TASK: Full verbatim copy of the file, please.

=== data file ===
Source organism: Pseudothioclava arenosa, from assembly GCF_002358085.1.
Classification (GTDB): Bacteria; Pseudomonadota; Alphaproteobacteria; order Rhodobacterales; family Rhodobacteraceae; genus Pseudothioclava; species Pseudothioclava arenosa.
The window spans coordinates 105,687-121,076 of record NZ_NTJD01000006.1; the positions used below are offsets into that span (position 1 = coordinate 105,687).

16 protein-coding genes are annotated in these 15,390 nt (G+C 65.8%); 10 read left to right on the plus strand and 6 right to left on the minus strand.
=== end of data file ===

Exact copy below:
Source organism: Pseudothioclava arenosa, from assembly GCF_002358085.1.
Classification (GTDB): Bacteria; Pseudomonadota; Alphaproteobacteria; order Rhodobacterales; family Rhodobacteraceae; genus Pseudothioclava; species Pseudothioclava arenosa.
The window spans coordinates 105,687-121,076 of record NZ_NTJD01000006.1; the positions used below are offsets into that span (position 1 = coordinate 105,687).

16 protein-coding genes are annotated in these 15,390 nt (G+C 65.8%); 10 read left to right on the plus strand and 6 right to left on the minus strand.